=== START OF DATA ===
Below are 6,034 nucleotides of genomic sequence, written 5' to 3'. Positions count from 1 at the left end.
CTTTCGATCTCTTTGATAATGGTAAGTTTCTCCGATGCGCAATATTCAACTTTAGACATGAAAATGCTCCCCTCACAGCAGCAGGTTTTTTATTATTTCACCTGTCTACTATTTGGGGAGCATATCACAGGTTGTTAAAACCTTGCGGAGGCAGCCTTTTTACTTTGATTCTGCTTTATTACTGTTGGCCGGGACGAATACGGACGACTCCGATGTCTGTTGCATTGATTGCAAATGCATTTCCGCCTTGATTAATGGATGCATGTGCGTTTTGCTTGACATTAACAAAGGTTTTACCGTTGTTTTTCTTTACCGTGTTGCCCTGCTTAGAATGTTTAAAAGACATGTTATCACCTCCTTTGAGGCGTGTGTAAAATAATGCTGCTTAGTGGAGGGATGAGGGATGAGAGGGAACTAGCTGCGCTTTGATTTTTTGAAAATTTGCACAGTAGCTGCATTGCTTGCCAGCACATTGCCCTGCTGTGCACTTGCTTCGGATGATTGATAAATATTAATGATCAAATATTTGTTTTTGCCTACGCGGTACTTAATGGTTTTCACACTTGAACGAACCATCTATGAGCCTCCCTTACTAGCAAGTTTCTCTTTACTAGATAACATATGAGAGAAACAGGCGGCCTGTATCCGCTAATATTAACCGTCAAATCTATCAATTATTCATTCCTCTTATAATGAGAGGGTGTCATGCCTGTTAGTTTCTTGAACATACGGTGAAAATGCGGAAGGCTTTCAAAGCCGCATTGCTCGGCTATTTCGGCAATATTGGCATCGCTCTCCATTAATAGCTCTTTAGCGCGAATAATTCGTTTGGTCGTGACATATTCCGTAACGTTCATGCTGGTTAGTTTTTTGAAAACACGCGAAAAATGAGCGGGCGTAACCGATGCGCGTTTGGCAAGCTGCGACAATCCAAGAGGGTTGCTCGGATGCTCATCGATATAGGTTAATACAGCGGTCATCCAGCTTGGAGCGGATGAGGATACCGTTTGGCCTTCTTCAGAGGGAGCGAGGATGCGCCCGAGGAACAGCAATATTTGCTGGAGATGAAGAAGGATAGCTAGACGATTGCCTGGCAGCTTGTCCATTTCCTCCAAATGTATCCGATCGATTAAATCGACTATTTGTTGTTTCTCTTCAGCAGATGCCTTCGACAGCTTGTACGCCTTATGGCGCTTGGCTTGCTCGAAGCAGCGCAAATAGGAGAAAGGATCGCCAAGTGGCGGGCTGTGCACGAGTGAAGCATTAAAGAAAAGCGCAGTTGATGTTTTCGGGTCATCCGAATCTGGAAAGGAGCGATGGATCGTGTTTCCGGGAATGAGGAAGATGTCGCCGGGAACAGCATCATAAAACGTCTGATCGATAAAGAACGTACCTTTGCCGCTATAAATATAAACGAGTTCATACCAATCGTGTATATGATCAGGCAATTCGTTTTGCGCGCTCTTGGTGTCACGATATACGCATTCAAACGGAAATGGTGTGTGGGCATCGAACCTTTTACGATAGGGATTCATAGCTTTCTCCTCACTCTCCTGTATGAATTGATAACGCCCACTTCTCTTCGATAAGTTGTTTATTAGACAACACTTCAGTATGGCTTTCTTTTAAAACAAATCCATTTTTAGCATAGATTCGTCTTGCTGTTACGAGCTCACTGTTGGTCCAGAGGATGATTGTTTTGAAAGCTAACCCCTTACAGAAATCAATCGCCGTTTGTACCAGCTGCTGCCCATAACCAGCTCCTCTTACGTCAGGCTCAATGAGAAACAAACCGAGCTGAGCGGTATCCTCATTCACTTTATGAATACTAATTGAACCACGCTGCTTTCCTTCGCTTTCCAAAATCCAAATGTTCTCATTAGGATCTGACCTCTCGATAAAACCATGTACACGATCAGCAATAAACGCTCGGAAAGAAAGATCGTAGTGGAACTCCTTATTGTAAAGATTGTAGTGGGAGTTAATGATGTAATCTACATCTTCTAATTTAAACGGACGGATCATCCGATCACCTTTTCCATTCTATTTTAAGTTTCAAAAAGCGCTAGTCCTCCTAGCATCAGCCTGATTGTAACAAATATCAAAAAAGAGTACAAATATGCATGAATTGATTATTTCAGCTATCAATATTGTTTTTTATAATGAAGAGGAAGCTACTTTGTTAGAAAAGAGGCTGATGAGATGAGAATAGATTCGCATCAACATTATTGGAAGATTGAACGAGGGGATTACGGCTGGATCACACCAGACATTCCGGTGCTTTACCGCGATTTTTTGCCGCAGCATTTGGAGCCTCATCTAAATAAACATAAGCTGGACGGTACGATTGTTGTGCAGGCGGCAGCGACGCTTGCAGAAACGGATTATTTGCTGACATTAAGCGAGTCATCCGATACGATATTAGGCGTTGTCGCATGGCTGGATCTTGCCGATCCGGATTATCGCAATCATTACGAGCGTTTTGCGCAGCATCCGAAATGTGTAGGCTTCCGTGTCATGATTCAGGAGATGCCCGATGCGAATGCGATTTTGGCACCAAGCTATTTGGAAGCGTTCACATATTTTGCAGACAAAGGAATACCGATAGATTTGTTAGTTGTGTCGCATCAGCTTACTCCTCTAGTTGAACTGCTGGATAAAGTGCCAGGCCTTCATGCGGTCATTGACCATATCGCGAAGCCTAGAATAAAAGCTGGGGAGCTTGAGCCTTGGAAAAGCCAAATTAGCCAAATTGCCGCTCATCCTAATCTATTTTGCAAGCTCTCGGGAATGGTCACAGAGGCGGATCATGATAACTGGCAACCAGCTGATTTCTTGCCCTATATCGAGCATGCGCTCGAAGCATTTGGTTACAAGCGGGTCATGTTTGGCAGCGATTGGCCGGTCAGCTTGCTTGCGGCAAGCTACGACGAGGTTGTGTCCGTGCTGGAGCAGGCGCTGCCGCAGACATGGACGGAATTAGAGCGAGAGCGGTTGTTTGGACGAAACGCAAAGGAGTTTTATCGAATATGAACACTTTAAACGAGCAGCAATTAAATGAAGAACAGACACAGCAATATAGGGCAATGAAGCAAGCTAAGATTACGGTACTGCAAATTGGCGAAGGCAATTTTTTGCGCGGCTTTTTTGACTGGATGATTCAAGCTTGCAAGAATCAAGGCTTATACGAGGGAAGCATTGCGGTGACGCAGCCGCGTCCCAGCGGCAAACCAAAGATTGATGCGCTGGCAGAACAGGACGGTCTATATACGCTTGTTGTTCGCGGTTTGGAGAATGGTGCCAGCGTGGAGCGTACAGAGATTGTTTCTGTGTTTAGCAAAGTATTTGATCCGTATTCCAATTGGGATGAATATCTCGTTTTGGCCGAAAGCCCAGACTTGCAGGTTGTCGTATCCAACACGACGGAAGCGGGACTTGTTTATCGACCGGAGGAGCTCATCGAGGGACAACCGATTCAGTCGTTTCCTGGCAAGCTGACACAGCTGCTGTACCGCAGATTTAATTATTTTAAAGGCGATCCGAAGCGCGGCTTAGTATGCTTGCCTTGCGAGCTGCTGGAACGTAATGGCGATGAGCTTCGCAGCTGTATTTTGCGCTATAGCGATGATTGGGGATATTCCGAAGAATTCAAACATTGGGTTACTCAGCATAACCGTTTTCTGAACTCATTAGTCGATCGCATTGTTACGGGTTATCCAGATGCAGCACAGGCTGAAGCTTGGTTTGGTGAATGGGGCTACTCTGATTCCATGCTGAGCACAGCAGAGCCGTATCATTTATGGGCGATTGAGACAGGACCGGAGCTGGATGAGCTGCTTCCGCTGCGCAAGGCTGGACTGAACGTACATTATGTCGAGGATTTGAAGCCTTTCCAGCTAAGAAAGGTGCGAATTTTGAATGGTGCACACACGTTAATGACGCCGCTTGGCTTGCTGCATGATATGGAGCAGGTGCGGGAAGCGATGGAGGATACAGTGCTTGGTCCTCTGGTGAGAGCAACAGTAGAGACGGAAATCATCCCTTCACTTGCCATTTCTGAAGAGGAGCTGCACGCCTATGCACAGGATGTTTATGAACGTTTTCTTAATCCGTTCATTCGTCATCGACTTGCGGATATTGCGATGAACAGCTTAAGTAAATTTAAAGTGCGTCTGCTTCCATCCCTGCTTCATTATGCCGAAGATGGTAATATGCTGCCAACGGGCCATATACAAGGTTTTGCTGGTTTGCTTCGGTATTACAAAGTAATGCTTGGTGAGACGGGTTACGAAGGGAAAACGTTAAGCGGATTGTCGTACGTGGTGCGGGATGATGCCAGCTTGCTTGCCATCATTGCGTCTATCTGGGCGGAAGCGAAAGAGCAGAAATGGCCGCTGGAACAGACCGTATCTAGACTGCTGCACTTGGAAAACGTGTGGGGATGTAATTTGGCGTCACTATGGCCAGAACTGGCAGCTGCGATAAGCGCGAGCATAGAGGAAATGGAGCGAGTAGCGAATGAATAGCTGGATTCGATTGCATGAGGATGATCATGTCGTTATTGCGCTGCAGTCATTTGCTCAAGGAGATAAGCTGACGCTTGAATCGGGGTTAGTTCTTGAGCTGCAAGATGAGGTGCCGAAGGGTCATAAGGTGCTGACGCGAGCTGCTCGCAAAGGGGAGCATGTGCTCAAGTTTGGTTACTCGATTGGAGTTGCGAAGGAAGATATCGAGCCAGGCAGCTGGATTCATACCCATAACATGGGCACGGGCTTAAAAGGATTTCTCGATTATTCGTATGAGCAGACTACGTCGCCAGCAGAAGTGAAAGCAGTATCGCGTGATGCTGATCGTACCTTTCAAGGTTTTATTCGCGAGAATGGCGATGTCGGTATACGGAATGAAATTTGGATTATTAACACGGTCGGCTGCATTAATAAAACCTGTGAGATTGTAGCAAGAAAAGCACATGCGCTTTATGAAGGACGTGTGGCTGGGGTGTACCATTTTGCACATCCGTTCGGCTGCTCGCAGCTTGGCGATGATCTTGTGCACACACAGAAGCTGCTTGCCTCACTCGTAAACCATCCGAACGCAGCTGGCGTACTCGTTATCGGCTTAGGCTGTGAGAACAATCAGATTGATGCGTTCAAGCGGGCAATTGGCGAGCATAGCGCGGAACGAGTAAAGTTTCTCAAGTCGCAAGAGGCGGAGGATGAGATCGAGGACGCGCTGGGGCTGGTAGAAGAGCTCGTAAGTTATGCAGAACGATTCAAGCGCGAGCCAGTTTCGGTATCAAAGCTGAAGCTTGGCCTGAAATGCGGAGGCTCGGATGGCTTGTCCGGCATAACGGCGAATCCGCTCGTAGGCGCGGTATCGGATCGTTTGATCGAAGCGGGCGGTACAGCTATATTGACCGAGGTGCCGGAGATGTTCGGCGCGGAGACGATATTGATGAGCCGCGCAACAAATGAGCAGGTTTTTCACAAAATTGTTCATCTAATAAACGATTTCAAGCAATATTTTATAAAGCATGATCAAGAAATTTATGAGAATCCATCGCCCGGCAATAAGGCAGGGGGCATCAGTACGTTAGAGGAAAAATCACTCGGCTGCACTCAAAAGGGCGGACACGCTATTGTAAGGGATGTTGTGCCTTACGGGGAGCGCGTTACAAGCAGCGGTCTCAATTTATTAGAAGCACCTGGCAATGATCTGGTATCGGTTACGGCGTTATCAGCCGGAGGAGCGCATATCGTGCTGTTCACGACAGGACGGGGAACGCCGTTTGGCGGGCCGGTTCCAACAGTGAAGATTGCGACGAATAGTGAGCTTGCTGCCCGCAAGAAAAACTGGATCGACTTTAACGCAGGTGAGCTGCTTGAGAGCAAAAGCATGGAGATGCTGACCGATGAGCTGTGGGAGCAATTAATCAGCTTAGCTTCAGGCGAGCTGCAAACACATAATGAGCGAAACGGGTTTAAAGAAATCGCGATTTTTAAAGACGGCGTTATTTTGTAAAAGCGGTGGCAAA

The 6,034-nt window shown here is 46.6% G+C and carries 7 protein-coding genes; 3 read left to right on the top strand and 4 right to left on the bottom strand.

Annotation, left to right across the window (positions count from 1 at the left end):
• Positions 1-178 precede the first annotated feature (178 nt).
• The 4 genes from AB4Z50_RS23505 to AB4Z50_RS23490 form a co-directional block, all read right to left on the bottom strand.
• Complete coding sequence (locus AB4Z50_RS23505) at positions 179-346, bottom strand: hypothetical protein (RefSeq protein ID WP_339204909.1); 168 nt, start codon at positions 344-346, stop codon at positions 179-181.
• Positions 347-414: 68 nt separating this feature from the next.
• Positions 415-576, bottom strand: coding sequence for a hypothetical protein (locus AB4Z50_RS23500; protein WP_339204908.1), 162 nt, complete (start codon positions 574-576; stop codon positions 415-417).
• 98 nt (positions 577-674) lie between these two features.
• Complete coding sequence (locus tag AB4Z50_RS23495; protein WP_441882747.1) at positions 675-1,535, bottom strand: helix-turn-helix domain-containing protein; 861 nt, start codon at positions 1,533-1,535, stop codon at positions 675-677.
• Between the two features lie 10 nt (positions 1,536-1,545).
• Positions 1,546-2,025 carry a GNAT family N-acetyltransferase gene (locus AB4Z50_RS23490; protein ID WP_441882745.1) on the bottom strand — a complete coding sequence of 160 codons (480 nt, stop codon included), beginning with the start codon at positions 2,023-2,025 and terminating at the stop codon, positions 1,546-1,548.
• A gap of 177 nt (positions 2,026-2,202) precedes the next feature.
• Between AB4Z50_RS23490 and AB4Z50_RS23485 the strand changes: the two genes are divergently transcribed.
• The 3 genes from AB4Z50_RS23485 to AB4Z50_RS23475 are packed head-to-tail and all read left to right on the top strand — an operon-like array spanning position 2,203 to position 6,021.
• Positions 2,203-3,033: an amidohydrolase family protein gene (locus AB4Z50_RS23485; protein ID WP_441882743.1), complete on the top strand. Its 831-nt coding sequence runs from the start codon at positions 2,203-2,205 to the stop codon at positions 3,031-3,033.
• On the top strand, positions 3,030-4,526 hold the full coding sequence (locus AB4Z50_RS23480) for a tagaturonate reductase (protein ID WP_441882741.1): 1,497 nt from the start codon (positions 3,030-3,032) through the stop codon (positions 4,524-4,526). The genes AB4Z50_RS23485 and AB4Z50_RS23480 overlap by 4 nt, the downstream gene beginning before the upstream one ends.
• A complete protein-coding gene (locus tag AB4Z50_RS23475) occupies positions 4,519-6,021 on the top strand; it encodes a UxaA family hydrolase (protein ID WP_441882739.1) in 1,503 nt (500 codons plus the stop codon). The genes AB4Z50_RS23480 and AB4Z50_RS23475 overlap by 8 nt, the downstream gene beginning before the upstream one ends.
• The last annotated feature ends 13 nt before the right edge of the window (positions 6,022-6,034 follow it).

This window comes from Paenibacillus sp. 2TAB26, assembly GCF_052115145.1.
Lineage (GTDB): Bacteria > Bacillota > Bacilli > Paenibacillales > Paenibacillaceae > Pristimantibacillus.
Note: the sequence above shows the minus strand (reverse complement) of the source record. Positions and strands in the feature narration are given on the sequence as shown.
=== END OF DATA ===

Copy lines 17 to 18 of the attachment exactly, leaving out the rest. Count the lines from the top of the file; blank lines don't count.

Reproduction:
• Positions 2,203-3,033: an amidohydrolase family protein gene (locus AB4Z50_RS23485; protein ID WP_441882743.1), complete on the top strand. Its 831-nt coding sequence runs from the start codon at positions 2,203-2,205 to the stop codon at positions 3,031-3,033.
• On the top strand, positions 3,030-4,526 hold the full coding sequence (locus AB4Z50_RS23480) for a tagaturonate reductase (protein ID WP_441882741.1): 1,497 nt from the start codon (positions 3,030-3,032) through the stop codon (positions 4,524-4,526). The genes AB4Z50_RS23485 and AB4Z50_RS23480 overlap by 4 nt, the downstream gene beginning before the upstream one ends.